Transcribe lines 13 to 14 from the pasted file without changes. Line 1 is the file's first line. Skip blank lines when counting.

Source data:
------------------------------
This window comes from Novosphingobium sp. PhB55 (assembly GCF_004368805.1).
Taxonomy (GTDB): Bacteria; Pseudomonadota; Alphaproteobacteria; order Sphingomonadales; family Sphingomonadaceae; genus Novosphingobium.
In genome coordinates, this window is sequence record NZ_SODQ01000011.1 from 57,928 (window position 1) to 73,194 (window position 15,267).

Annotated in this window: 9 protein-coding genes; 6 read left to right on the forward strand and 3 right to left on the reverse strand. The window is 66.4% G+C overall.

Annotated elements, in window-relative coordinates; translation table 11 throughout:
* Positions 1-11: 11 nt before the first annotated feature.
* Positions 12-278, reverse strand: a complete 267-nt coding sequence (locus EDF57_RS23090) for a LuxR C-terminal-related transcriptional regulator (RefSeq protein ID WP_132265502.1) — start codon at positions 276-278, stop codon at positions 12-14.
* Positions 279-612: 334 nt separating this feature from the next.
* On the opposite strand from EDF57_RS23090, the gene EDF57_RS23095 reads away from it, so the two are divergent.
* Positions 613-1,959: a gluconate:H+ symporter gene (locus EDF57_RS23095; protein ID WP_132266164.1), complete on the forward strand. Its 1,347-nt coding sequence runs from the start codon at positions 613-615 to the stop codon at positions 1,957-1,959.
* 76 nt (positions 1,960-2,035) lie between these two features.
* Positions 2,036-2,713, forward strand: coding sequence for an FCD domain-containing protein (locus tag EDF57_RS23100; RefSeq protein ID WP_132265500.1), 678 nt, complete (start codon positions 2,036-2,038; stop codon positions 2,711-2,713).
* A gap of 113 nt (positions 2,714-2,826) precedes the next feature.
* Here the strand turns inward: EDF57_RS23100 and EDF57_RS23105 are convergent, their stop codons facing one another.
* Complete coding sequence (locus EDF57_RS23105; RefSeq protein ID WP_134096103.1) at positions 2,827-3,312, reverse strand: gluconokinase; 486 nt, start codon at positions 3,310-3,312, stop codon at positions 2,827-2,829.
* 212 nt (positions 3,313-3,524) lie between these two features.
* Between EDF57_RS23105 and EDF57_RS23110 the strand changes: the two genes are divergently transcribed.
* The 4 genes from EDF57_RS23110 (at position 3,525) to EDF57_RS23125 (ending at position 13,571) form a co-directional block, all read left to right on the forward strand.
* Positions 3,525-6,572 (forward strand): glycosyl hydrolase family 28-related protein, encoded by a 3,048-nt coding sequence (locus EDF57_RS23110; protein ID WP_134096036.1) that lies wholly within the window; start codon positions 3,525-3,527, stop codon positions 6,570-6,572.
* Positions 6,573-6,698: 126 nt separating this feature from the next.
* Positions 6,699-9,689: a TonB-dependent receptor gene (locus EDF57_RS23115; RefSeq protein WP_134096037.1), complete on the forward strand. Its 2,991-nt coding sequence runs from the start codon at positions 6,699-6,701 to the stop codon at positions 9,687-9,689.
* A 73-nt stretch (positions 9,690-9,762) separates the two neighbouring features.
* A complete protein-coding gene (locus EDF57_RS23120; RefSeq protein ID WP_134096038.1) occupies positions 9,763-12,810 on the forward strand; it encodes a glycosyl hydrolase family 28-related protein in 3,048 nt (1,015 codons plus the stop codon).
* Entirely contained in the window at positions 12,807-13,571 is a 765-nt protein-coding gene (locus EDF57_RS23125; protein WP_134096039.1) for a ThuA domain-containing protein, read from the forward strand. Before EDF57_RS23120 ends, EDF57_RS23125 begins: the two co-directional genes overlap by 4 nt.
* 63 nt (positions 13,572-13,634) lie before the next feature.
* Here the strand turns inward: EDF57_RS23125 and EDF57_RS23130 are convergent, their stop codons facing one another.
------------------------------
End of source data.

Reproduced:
* A gap of 113 nt (positions 2,714-2,826) precedes the next feature.
* Here the strand turns inward: EDF57_RS23100 and EDF57_RS23105 are convergent, their stop codons facing one another.